Katherine Standefer: A Journey Facing Death, Embracing Life

Her memoir is called "Lightning Flowers: My Journey To Uncover The Cost Of Saving A Life."

“This book will make you feel less alone. Pick it up and you will hear a human voice.” New York Times

Eleven years ago, when she was 24, Katherine Standefer was working as a ski instructor and a climbing teacher in Jackson, Wyo., when she suddenly passed out in a parking lot. She later learned that she has long QT syndrome, a genetic heart condition in which the heart can suddenly quiver instead of rhythmically pumping blood.

 It can lead to there not being enough blood in vital organs, which causes someone to pass out," Standefer says. "If they're lucky, they might wake back up. If they're not lucky, they could die of sudden cardiac death."

For years, she's lived with a medical device embedded in her chest, an implanted cardiac defibrillator, a tiny version of the machines in hospital rooms that deliver shocks to someone whose heart has stopped beating or has developed a dangerous arrhythmia. Standefer's device was implanted 11 years ago, when she was 24.

Her book chronicles the ways her condition and the defibrillator changed her life, like experiencing accidental jolts of electricity to her heart as well as her journeys to Africa to visit mines where the precious metals used in making it are extracted. She wanted to explore the human cost of creating these devices. And she writes about making complicated medical decisions with potentially life-or-death consequences while living with little income on the margins of the nation's health insurance system.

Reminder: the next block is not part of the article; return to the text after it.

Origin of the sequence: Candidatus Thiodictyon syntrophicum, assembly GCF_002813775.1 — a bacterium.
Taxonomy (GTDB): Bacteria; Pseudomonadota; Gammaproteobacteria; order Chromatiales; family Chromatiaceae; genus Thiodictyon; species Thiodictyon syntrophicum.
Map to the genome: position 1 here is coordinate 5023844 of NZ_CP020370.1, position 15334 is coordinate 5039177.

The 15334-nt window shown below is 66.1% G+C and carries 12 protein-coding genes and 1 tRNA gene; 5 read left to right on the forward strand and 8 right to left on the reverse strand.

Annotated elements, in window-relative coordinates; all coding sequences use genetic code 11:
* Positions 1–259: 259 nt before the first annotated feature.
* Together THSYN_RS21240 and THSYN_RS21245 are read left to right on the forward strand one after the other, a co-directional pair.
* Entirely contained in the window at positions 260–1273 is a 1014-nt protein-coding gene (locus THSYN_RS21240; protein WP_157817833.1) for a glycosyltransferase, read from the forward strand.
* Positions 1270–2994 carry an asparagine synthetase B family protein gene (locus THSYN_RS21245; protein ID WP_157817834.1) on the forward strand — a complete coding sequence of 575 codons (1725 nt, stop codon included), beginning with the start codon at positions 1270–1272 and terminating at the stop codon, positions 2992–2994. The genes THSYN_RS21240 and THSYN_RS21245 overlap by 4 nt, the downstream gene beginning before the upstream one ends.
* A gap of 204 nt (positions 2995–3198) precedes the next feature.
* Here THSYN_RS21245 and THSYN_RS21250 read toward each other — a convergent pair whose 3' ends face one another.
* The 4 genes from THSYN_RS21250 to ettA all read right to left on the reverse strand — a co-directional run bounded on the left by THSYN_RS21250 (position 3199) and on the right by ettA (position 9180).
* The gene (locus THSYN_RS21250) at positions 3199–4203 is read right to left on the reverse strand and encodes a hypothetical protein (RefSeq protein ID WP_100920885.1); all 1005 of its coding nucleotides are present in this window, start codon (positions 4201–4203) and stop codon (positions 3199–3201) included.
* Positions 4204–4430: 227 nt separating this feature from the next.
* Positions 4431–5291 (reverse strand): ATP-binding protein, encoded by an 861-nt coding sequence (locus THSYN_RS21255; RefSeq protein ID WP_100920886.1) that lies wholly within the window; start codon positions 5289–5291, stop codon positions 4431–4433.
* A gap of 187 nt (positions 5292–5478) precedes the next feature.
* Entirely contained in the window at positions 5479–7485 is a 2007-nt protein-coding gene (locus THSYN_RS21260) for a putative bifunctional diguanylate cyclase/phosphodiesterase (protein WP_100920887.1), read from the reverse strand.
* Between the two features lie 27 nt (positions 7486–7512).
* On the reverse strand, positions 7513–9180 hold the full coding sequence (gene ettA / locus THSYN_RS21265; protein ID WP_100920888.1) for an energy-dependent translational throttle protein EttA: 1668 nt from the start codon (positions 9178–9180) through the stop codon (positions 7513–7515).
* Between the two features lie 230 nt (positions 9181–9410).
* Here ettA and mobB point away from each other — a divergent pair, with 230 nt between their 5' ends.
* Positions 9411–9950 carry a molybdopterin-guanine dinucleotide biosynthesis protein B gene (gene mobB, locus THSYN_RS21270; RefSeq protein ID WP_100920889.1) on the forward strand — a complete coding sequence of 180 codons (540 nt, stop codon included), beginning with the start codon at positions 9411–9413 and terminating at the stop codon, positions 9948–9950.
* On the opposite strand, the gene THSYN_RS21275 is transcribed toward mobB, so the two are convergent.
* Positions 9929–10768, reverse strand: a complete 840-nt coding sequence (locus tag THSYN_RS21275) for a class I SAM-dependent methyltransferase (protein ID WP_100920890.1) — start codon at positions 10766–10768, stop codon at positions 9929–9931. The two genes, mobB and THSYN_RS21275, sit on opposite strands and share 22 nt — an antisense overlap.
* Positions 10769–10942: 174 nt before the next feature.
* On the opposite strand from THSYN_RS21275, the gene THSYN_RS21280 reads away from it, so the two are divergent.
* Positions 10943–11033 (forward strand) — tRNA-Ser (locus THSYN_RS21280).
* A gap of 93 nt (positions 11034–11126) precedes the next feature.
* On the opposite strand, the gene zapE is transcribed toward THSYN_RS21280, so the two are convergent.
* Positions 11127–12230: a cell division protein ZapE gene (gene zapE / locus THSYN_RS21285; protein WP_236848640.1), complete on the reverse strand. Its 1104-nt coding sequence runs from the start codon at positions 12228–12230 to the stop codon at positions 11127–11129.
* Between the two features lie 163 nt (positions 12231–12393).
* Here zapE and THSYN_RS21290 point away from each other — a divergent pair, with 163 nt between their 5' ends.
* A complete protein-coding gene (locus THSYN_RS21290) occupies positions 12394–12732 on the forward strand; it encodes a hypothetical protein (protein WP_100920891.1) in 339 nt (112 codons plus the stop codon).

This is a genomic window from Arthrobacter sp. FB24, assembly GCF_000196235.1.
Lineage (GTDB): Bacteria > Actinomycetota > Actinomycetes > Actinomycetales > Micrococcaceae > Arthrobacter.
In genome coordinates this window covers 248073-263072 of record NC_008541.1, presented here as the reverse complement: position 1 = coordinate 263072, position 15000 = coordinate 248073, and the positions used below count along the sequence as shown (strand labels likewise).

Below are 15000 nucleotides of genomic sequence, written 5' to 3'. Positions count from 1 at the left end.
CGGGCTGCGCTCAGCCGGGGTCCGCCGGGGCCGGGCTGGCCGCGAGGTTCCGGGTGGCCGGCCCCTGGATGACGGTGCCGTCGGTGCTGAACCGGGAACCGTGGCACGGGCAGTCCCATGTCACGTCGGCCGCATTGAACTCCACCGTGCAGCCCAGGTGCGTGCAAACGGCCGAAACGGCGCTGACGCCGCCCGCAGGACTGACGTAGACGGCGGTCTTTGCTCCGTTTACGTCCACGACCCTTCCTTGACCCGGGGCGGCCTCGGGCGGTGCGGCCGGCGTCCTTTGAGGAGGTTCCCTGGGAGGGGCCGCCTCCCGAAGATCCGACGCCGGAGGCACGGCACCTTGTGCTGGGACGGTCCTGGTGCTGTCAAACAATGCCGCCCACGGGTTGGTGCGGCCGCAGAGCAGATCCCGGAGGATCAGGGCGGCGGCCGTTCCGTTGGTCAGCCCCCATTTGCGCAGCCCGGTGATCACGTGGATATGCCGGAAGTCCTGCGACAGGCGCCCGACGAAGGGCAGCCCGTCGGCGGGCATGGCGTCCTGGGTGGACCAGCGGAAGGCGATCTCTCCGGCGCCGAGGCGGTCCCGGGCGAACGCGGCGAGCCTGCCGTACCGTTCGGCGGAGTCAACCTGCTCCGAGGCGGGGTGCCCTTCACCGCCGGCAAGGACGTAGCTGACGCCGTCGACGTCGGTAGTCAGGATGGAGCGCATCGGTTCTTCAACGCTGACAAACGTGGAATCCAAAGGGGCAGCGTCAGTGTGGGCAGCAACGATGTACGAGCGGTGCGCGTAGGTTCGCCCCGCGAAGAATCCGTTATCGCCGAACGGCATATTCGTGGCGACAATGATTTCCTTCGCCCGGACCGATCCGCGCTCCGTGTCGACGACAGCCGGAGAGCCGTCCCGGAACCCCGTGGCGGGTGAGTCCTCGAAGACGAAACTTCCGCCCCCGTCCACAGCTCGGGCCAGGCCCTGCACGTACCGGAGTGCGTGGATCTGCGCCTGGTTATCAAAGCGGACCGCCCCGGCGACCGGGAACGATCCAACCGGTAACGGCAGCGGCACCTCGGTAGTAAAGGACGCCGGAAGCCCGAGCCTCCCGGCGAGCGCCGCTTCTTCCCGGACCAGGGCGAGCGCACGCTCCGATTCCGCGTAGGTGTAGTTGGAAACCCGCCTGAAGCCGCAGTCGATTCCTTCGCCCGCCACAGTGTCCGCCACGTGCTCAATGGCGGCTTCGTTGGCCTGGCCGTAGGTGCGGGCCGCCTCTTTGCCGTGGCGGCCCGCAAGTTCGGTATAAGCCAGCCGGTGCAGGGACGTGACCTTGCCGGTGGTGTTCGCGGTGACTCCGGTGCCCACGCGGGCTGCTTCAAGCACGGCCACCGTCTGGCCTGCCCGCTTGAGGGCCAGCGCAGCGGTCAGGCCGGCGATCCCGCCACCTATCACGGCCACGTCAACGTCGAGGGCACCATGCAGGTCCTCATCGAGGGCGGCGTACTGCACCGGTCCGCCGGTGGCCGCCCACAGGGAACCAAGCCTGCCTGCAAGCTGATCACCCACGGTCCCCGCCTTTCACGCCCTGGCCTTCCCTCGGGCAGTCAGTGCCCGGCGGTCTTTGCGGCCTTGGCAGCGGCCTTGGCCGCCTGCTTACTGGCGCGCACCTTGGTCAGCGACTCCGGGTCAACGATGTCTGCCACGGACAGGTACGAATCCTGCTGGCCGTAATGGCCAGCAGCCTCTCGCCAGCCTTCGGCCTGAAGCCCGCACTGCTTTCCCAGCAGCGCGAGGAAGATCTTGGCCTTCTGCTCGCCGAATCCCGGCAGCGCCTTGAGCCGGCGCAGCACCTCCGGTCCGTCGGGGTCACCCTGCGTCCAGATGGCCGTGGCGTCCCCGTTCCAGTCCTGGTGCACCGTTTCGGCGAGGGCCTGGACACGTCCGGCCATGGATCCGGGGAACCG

Lightning Flowers was a Finalist for the 2021 Kirkus Prize in Nonfiction. The book was also a New York Times Book Review Editor’s Choice/Staff Pick and the NYTBR’s Group Text Pick for November 2020. Named one of O, The Oprah Magazine’s Best Books of Fall 2020, it has been featured in People Magazine, on NPR’s Fresh Air, and on the goop podcast. Lightning Flowers was a Finalist for the 2021 Arizona/New Mexico Book Award in Autobiography/Memoir, selected as the Common Read 2022-2023 at Colorado College, and shortlisted for the 2018 J. Anthony Lukas Works-in-Progress Award from the Columbia Graduate School of Journalism and the Nieman Foundation for Journalism at Harvard.

Learn more about Katherine on her website.

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